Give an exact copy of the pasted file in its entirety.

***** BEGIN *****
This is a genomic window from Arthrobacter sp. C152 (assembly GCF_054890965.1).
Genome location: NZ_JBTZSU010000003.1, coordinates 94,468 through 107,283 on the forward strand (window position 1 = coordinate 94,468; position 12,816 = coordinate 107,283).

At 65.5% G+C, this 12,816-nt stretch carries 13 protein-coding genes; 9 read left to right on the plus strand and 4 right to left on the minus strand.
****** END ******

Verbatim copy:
This is a genomic window from Arthrobacter sp. C152 (assembly GCF_054890965.1).
Genome location: NZ_JBTZSU010000003.1, coordinates 94,468 through 107,283 on the forward strand (window position 1 = coordinate 94,468; position 12,816 = coordinate 107,283).

At 65.5% G+C, this 12,816-nt stretch carries 13 protein-coding genes; 9 read left to right on the plus strand and 4 right to left on the minus strand.